The definition of reasonable and proportionate under the COVID-19 tenancy regime (s 538 RTA) is the same as the definition in s 330A.

The following outlines the case law with respect to the equivalent COVID-19 reasonable and proportionate test. Note that some of the cases were decided in the context of significant COVID-19 related restrictions, and this may have influenced the Tribunal’s decision-making.

The decision as to whether the reasonable and proportionate test is satisfied has been framed by reference to whether on balance the impact of making the order on the renters is “harsher” or “more severe” than the impact on the residential rental provider of not making the order, or whether the hardship to the renter outweighs the hardship to the residential renter provider. See Mikho v Burgess [2020] VCAT 691 at [14]; Rizio v XEP [2020] VCAT 882 at [32]; Struth v Thwaites [2020] VCAT 788 at [37].

It has been held that when taking into account the interests of the relevant parties it is necessary to consider their case at its highest at the time of the hearing: LKZ v BSL [2020] VCAT 909 [25] and [27].

Factual considerations which have influenced the Tribunal’s decision on the reasonable and proportionate test have included:

 

How will the test be interpreted?

The case law on s 538 provides guidance as to how the Tribunal will interpret the reasonable and proportionate test in s 330A. It demonstrates how the outcome will likely turn on the facts and circumstances of the case, which also illustrates the types of arguments that can be made.

In addressing the Tribunal on whether eviction is reasonable and proportionate, it may be relevant to raise the Charter of Human Rights and Responsibilities Act 2006 (Vic) (the Charter).

Pursuant to s 32 of the Charter, so far as it is possible to do so consistently with their purpose, statutory provisions must be interpreted in a way that is compatible with human rights. It may be arguable that specific human rights lend weight to an argument that eviction would not be reasonable and proportionate.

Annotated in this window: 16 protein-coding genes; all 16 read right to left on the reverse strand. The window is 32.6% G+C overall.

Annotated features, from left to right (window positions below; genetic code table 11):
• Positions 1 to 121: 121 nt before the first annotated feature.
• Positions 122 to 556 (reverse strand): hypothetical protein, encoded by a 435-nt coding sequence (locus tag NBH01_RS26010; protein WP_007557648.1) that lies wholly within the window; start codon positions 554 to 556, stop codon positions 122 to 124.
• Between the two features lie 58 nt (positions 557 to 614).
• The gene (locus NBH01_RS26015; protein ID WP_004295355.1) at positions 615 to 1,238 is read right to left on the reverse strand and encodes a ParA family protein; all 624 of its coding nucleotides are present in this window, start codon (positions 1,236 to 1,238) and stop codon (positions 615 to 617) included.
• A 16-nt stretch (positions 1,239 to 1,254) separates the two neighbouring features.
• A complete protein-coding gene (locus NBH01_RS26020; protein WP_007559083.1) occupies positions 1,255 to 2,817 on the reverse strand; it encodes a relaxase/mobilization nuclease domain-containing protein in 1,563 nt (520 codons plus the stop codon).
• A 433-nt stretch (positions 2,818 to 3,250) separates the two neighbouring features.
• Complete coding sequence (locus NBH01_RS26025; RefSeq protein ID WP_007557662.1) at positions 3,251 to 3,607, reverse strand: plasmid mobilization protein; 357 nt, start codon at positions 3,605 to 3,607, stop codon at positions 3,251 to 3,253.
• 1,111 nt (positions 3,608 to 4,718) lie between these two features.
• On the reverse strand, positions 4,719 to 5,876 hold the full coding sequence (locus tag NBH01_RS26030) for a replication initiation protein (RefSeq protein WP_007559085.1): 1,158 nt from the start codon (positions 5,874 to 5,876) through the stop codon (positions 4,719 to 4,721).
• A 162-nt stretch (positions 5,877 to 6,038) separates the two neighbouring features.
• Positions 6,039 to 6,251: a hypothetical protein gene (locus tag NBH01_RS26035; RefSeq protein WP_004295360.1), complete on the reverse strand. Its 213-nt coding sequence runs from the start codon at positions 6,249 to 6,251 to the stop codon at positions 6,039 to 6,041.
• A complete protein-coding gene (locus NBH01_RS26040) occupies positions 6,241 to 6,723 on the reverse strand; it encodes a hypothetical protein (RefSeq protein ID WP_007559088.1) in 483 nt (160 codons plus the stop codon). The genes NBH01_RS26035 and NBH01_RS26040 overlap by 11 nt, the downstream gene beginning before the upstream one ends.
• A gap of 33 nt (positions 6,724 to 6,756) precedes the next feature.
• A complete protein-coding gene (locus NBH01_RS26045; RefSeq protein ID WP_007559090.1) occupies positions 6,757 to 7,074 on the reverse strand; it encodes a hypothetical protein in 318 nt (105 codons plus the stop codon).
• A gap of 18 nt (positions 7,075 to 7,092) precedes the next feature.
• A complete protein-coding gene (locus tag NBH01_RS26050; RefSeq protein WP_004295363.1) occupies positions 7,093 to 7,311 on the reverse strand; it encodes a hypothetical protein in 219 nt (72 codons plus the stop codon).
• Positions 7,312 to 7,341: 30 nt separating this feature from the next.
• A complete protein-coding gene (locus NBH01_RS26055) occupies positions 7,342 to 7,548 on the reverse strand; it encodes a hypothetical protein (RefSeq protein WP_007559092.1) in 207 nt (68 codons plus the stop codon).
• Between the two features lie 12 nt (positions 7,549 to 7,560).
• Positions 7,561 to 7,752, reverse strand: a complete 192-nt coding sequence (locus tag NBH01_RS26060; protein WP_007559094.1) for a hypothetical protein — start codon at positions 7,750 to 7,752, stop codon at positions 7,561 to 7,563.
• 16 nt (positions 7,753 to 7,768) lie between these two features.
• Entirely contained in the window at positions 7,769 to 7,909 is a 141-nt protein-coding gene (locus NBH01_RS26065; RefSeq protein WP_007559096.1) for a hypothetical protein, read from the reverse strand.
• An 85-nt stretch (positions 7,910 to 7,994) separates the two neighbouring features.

Charter rights that may be relevant include:

  • the right not to have one’s privacy, family or home unlawfully or arbitrarily interfered with (s 13);
  • the protection of families (s 17(1));
  • the right for children to have such protection as is in their best interests and is necessary by reason of them being a child (s 17(2)); and
  • cultural rights (s 19).

In making submissions in relation to the application of s 32 of the Charter to the reasonable and proportionate test, you should be aware of the decision of Momcilovic v The Queen [2011] HCA 34 (8 September 2011) noting that s 32 does not permit a court to strain the language of a provision.

The way in which the reasonable and proportion test will be interpreted will likely only be fully known as the body of case law on each of the criteria in the reasonable and proportionate test continues to develop, and/or the Supreme Court articulates a test for how the Tribunal should weigh up each of those factors and the interests of each of the parties under s 330(1)(f) of the RTA.